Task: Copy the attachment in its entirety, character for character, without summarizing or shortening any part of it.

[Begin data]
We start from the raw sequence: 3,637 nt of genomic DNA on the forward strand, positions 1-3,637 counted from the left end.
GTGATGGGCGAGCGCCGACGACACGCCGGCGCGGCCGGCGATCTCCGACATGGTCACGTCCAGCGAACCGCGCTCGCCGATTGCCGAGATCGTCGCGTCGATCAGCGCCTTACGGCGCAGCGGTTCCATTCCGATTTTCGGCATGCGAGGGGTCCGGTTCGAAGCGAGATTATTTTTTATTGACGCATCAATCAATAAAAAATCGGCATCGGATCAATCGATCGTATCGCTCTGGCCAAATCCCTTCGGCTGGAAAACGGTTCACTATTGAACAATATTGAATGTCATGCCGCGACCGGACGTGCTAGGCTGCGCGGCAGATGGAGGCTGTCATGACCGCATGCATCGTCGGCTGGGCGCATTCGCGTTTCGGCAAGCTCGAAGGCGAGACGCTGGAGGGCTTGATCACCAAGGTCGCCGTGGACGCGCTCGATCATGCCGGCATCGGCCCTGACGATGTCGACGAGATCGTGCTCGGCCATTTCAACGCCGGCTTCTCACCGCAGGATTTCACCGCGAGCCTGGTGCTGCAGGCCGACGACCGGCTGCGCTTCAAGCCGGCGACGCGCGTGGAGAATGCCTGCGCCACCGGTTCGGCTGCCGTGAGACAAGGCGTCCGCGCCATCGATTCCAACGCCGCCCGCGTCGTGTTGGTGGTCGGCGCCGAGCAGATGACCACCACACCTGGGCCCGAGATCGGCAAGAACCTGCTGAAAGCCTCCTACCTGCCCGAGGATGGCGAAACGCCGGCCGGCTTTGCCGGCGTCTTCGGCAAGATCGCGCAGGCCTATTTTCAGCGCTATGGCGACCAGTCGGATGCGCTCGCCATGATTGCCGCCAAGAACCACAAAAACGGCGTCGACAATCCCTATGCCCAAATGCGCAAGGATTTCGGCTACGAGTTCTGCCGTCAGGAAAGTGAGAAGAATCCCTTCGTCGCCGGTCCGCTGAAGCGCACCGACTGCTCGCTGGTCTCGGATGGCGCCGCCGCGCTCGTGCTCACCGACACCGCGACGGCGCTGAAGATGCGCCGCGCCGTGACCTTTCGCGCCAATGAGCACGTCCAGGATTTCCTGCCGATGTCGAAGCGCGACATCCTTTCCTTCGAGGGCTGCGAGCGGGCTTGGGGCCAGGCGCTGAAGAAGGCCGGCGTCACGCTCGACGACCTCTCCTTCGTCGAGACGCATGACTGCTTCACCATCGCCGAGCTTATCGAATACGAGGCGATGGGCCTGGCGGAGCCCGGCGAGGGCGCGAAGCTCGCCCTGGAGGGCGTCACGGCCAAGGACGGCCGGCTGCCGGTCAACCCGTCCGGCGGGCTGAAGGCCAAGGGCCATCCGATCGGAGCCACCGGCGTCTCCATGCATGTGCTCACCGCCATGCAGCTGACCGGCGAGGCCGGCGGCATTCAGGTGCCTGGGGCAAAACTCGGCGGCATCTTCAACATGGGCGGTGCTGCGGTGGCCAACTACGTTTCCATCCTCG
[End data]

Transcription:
We start from the raw sequence: 3,637 nt of genomic DNA on the forward strand, positions 1-3,637 counted from the left end.
GTGATGGGCGAGCGCCGACGACACGCCGGCGCGGCCGGCGATCTCCGACATGGTCACGTCCAGCGAACCGCGCTCGCCGATTGCCGAGATCGTCGCGTCGATCAGCGCCTTACGGCGCAGCGGTTCCATTCCGATTTTCGGCATGCGAGGGGTCCGGTTCGAAGCGAGATTATTTTTTATTGACGCATCAATCAATAAAAAATCGGCATCGGATCAATCGATCGTATCGCTCTGGCCAAATCCCTTCGGCTGGAAAACGGTTCACTATTGAACAATATTGAATGTCATGCCGCGACCGGACGTGCTAGGCTGCGCGGCAGATGGAGGCTGTCATGACCGCATGCATCGTCGGCTGGGCGCATTCGCGTTTCGGCAAGCTCGAAGGCGAGACGCTGGAGGGCTTGATCACCAAGGTCGCCGTGGACGCGCTCGATCATGCCGGCATCGGCCCTGACGATGTCGACGAGATCGTGCTCGGCCATTTCAACGCCGGCTTCTCACCGCAGGATTTCACCGCGAGCCTGGTGCTGCAGGCCGACGACCGGCTGCGCTTCAAGCCGGCGACGCGCGTGGAGAATGCCTGCGCCACCGGTTCGGCTGCCGTGAGACAAGGCGTCCGCGCCATCGATTCCAACGCCGCCCGCGTCGTGTTGGTGGTCGGCGCCGAGCAGATGACCACCACACCTGGGCCCGAGATCGGCAAGAACCTGCTGAAAGCCTCCTACCTGCCCGAGGATGGCGAAACGCCGGCCGGCTTTGCCGGCGTCTTCGGCAAGATCGCGCAGGCCTATTTTCAGCGCTATGGCGACCAGTCGGATGCGCTCGCCATGATTGCCGCCAAGAACCACAAAAACGGCGTCGACAATCCCTATGCCCAAATGCGCAAGGATTTCGGCTACGAGTTCTGCCGTCAGGAAAGTGAGAAGAATCCCTTCGTCGCCGGTCCGCTGAAGCGCACCGACTGCTCGCTGGTCTCGGATGGCGCCGCCGCGCTCGTGCTCACCGACACCGCGACGGCGCTGAAGATGCGCCGCGCCGTGACCTTTCGCGCCAATGAGCACGTCCAGGATTTCCTGCCGATGTCGAAGCGCGACATCCTTTCCTTCGAGGGCTGCGAGCGGGCTTGGGGCCAGGCGCTGAAGAAGGCCGGCGTCACGCTCGACGACCTCTCCTTCGTCGAGACGCATGACTGCTTCACCATCGCCGAGCTTATCGAATACGAGGCGATGGGCCTGGCGGAGCCCGGCGAGGGCGCGAAGCTCGCCCTGGAGGGCGTCACGGCCAAGGACGGCCGGCTGCCGGTCAACCCGTCCGGCGGGCTGAAGGCCAAGGGCCATCCGATCGGAGCCACCGGCGTCTCCATGCATGTGCTCACCGCCATGCAGCTGACCGGCGAGGCCGGCGGCATTCAGGTGCCTGGGGCAAAACTCGGCGGCATCTTCAACATGGGCGGTGCTGCGGTGGCCAACTACGTTTCCATCCTCG